Here are three tips for making gifts that matter. (And matter they do, no matter the size!)

featured

From Flickr user Alexandra Campo

Tip #1: Understand the tax rules.

If you choose to itemize deductions on your income tax return and you want to include your charitable contributions in the mix, then it’s important to follow the guidelines that the law, and the IRS, have established:

  • the organization must be eligible (usually it will say so in the materials);
  • you’ll need a receipt or some other documentation of the amount;
  • and the gift must be made before the 1st of January to go on this year’s tax return.

There are other, more complicated, rules about larger gifts and in-kind donations. And if you don’t itemize deductions, you still get some credit in the standard deduction. These are calculated using the giving habits of all non-itemizing households. Check the IRS site if there’s anything unusual about what you’re planning to do.

Tip #2: Choose wisely.

Maybe you’re getting a lot of requests, more than you can afford to give. How do you get through the thicket of year-end appeals that tug at your generosity? If you don’t have a personal philanthropy plan, you can make a simple one:

  • Decide on an amount you’re willing, and able, to give. The average household donates about 2 percent of disposable income each year.
  • Consider the organizations you already know, and know you want to support, so you can decide how much to give to each of them.  Then you’ll know how much you might have left over to respond to new requests.
  • If you’re thinking of giving to a new organization, ask yourself “What does this organization do?” and “Do I admire how they do it?” With nearly 2 million nonprofits at work in the U.S., there are lots to choose from.  Looking at websites, reading fundraising appeals, and searching online to see what others have said about the group are good ways to see how strongly the goals, and the methods, appeal to you.

Tip #3: Maximize.

Financial data—the sort of information many charity “watchdogs” focus in on—can only take you so far.  Some causes are hard to administer, others are hard to raise money for.  Spending less than counterpart organizations doesn’t necessarily mean greater efficiency, it may just mean a different approach to the problem.

There are some things donors can do to help put the maximum resources to work, though:

  • Respond quickly to requests, especially to renewal notices.  It costs money to prepare mailings so a quick response, even if it’s a “not this year,” is doing the organization a favor.
  • Consider making fewer, larger gifts. That will focus your support on program work, not processing costs.
  • Positive you won’t ever support Organization X? Ask them to take you off the mailing list so they won’t waste their money on appeals addressed to you.

Finding the money to build stronger, healthier, more lively communities is hard work. With a little preparation and some thought, your year-end gifts can support that work and make an important difference for causes and organizations you care about.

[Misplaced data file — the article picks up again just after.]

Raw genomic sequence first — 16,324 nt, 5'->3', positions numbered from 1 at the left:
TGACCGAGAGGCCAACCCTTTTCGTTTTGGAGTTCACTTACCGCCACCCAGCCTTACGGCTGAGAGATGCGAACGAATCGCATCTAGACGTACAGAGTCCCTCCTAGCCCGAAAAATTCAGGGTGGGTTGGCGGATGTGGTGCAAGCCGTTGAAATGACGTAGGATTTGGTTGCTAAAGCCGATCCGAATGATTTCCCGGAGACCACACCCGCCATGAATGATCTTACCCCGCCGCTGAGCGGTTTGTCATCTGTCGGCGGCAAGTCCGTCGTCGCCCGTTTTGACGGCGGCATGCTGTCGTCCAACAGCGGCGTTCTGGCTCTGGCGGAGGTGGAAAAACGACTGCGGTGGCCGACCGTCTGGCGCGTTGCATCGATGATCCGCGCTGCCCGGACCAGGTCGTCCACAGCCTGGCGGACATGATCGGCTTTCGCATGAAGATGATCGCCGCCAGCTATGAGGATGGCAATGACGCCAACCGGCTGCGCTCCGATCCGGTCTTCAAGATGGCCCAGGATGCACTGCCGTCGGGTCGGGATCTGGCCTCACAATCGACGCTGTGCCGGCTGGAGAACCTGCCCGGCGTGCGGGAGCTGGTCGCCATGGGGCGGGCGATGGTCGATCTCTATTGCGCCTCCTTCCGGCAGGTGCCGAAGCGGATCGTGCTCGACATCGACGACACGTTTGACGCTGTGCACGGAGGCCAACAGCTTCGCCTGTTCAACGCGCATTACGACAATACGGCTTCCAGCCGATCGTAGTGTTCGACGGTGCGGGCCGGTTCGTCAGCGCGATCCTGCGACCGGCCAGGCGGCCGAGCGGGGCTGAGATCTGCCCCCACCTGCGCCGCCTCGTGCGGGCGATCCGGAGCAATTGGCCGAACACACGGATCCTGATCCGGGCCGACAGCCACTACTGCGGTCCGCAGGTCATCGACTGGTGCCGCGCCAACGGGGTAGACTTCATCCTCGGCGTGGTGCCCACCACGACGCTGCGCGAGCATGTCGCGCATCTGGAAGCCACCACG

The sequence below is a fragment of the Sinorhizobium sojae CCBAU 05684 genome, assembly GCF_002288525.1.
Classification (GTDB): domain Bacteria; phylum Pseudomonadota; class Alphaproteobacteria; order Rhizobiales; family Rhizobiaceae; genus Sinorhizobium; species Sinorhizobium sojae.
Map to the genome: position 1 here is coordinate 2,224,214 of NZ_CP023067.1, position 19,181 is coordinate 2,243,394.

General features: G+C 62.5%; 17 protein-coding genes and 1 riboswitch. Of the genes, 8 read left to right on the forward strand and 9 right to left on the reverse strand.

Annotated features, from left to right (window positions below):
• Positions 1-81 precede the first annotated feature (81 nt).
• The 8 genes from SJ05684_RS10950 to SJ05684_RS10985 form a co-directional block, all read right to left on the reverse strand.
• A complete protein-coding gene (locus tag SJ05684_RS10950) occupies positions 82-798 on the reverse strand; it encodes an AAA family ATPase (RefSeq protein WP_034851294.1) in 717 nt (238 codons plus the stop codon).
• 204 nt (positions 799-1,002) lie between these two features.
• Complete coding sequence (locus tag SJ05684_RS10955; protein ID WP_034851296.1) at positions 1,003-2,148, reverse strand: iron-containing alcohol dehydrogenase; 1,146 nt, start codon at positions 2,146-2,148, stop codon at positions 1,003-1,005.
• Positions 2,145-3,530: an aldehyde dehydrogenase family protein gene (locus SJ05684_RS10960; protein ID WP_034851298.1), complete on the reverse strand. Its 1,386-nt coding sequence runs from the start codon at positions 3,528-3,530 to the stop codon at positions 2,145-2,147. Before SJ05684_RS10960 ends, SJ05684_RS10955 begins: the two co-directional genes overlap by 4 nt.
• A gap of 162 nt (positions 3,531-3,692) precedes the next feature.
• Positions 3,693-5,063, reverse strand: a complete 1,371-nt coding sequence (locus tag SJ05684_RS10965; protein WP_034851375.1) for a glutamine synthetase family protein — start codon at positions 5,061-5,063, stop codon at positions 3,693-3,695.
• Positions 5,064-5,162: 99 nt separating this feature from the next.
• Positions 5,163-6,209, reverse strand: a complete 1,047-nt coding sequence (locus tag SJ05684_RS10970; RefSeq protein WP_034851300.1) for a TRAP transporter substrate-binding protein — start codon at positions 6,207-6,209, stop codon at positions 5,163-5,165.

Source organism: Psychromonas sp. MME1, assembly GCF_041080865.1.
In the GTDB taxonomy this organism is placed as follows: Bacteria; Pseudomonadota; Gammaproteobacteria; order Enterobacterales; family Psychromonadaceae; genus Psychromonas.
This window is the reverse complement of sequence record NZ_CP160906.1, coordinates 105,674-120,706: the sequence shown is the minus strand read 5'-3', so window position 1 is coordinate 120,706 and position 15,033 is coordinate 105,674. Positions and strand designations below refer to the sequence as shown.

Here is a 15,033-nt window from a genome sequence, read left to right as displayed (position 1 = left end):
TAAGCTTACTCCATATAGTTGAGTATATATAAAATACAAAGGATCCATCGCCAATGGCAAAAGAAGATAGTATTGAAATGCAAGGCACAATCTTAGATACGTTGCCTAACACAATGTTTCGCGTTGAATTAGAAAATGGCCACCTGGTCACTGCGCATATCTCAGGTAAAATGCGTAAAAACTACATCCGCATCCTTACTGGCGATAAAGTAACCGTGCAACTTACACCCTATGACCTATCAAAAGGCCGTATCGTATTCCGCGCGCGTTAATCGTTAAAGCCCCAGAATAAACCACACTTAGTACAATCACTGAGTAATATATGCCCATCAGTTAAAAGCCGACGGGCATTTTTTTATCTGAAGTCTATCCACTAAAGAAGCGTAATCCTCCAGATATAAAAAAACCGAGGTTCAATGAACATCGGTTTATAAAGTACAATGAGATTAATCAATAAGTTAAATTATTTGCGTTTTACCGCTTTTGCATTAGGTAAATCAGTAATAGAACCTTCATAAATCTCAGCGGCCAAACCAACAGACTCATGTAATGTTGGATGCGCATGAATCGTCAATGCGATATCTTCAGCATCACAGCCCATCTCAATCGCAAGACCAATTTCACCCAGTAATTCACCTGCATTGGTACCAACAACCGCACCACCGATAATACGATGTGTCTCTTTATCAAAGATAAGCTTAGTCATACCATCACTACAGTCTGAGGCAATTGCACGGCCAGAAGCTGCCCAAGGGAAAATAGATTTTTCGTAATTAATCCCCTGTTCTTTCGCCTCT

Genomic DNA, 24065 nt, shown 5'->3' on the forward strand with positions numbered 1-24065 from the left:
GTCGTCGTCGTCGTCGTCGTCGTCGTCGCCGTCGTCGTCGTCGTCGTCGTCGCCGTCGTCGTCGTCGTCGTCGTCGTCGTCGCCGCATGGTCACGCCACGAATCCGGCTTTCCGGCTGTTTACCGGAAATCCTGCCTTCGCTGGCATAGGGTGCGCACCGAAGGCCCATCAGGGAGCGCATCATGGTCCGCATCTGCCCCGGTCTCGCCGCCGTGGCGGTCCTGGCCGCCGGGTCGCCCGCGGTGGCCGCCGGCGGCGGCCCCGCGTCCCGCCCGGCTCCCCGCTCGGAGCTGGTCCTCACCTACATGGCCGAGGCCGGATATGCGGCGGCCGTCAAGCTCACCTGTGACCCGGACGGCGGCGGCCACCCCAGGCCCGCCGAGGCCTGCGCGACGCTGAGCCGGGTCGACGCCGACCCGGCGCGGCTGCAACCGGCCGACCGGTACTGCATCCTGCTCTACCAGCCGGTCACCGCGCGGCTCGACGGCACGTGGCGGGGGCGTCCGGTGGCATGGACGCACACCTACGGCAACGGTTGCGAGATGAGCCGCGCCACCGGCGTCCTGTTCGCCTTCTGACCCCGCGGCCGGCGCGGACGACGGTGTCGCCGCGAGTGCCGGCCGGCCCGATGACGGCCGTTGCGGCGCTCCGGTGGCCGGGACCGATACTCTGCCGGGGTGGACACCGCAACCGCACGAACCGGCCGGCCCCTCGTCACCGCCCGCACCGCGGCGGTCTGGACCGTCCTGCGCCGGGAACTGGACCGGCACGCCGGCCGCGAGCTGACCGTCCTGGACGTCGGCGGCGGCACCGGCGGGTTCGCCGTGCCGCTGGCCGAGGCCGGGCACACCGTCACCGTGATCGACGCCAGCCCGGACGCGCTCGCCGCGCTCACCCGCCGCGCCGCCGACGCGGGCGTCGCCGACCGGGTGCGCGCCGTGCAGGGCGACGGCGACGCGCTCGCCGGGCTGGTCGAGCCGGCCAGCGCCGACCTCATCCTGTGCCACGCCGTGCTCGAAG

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They really, really mean it this time: 990s due Friday 10/15!

From Flickr user Creative Liverpool (Creative Commons)

As the IRS and a chorus of others have been saying ever since Congress passed the new rules in 2006, every (that’s every*) nonprofit with tax-exempt status has to file a Form 990 every year. Organizations that fail to do that for three years in a row will lose (that’s lose) their tax-exempt status, and donors will no longer be able to claim a tax deduction for supporting them.

The final (extended) deadline is this coming Friday, October 15, 2010.

The IRS EO Update for October 7 has lots of advice on the subject. There are two previous Idealist blogs that give more background if you’re curious: on April 30th and July 29th.

But, really, this is not the time for curiosity. If you care about an organization that’s at risk of losing its tax-exemption because it hasn’t been paying attention, or thinks the warnings aren’t serious, now would be the time to nudge, nag or just plain harass them into getting the necessary report to the IRS by Friday.

Back in May, the Commissioner extended the deadline until October 15, 2010. It won’t be extended again. They really, really mean it this time.

    * There actually is an exception for bona fide religious congregations; in general, groups that qualify for this exception know the rules and don’t have anything to worry about. If the leadership isn’t sure, though, now would be the time to figure it out.

[This blog entry appeared on an older version of Idealist; any broken links are a result of having re-launched our site in Fall 2010.]

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    Will 200,000 U.S. Nonprofits Vanish in Two Weeks?

    By Flickr Lukas (Creative Commons)

    Will hundreds of thousands of nonprofits disappear on May 16? If they do, it won’t be because cigar-shaped spaceships hover over neighborhoods and use tractor beams to haul community-serving organizations off to an alien planet.

    But it’s very possible that the IRS list of U.S.-based charitable organizations will shrink by something like that number shortly after May 15 of this year. That’s because the “Pension Protection Act of 2006″ included a requirement that every organization on the list file some sort of report every year and, further, that any organization that misses three years in a row must be removed from the list. There are a lot of groups that haven’t been heard from in three years. May 15 is the deadline for filing with the IRS for any organization whose fiscal year ended 12/31/09. Here’s a New York Times report on the situation.